11/11/10 — Former WCC chief Erwin dies at age 81

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Former WCC chief Erwin dies at age 81

By Phyllis Moore
Published in News on November 11, 2010 1:46 PM

Clyde Erwin

Former Wayne Community College President Dr. Clyde Erwin died Wednesday at Kitty Askins Hospice Center. He was 81.

President of WCC from 1966 until 1986, he was executive secretary of the N.C. State School Board Association and had served as a legislative consultant for the National Education Association in Washington, D.C., and the N.C. Education Association in Raleigh.

He is credited with being very instrumental in the movement from technical institutions to the community college concept that exists today.

Dr. Jan Crawford of Waynesville worked with Erwin for 17 years, his last position being executive vice president.

"Clyde was a real people person and he saw the college as an opportunity for people to be able to afford an education and to get good jobs and improve Wayne County and the surrounding community in a way that had incredible impact," he said. "I think he brought the ability to develop educational and training programs that set Wayne Community College apart from many of the other institutions and also saw the need for the academic part so that people, particularly from disadvantaged backgrounds, could get that first two years of college before transferring and going on to complete baccalaureate degrees, graduate degrees and so forth."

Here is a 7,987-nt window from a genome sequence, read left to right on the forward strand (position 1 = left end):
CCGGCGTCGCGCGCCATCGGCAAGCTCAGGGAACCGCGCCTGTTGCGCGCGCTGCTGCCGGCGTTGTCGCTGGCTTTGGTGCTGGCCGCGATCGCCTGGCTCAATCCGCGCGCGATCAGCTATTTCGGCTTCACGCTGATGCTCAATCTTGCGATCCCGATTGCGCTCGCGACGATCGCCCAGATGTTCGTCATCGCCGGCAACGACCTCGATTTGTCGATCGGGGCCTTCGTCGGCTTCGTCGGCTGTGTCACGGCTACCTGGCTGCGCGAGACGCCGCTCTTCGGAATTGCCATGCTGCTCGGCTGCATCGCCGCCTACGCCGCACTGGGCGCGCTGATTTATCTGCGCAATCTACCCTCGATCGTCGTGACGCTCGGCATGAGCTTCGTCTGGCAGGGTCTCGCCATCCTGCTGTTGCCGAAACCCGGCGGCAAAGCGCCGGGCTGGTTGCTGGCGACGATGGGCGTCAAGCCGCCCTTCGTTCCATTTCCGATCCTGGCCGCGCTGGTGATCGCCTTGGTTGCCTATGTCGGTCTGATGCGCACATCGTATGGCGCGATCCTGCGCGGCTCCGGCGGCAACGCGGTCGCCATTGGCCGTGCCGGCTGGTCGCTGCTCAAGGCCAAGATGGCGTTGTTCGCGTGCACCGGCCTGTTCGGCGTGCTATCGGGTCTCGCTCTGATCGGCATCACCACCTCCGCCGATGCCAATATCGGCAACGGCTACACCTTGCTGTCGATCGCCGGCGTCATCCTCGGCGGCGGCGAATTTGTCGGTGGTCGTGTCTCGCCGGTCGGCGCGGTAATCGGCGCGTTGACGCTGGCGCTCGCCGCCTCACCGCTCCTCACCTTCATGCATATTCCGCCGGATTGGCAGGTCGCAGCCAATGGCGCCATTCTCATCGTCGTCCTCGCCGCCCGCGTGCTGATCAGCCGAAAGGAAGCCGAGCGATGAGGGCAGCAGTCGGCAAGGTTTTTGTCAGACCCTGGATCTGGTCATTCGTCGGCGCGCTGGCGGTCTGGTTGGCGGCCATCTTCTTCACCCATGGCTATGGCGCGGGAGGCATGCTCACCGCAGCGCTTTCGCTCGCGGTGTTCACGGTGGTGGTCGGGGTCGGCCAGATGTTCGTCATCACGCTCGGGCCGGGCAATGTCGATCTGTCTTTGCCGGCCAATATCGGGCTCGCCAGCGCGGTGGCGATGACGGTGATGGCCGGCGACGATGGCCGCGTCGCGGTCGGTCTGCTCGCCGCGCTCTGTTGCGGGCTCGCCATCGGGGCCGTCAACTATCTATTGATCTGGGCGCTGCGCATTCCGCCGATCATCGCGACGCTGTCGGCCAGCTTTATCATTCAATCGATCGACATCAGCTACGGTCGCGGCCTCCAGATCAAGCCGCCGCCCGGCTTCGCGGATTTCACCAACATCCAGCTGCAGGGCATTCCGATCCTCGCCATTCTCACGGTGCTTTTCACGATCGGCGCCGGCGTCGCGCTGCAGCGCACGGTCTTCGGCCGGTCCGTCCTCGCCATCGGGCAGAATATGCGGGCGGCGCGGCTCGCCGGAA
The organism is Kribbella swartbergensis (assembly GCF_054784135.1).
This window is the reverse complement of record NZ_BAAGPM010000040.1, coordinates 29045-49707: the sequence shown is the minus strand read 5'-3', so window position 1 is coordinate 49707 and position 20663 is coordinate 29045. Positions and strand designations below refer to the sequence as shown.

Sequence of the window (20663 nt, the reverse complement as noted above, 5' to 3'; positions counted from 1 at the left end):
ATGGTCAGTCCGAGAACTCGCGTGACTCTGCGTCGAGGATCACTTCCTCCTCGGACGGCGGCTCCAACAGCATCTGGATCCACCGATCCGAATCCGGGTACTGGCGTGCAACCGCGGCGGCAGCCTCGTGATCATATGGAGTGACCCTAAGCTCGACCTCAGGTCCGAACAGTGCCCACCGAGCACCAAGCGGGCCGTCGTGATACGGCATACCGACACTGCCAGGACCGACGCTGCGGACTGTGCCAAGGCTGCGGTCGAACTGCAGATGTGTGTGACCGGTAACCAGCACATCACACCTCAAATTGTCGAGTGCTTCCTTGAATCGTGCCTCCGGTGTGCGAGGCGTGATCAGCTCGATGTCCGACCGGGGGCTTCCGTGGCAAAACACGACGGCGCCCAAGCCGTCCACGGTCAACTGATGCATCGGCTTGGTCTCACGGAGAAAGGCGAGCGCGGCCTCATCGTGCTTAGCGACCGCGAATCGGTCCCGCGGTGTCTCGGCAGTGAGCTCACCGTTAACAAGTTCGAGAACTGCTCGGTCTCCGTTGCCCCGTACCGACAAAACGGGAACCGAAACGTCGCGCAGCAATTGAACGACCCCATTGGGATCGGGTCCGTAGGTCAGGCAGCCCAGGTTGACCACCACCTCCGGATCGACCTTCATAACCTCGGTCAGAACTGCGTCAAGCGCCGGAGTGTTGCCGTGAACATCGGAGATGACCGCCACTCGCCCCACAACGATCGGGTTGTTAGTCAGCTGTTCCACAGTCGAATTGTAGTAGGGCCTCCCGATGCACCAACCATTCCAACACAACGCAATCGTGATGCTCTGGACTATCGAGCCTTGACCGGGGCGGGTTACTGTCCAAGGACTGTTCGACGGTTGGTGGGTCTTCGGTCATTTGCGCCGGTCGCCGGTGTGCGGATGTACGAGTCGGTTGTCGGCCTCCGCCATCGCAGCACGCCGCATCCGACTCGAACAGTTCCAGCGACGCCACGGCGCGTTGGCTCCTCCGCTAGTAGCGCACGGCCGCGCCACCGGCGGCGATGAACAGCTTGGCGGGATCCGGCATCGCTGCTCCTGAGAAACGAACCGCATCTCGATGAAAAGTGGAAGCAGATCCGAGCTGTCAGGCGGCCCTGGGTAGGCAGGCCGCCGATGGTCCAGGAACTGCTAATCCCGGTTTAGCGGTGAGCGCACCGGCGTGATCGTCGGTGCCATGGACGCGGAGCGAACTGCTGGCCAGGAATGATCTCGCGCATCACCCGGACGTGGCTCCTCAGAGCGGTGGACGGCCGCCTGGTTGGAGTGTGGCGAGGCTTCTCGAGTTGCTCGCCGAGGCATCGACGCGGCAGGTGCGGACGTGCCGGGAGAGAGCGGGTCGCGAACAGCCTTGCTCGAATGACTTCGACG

There are thousands of success stories coming out of WCC, Crawford said, and Erwin was a big part of the growth.

"Clyde Erwin was a good leader," added Dr. Herman Porter of Goldsboro, who succeeded Erwin as WCC president and served from 1986 to 1992. "He just had a great personality and got along with people and was a people person."

Erwin also hired two individuals who would go on to become presidents at the college, Dr. Ed Wilson, who worked with him from 1973-81, and Dr. Kay Albertson, its current administrator, hired in 1980.

"Probably the greatest legacy as far as WCC was concerned was the faculty. The programs that were offered at the institution were good, and of course the people that he surrounded himself with were good folks," Wilson said.

"Every time I saw him he was so happy that the system had come as far as it had and I have to say he was really one of my best cheerleaders," Mrs. Albertson said, adding that he was also a real Southern gentleman.

"Even in the hospital, they said he still always said, 'please' and 'thank you,'" she said.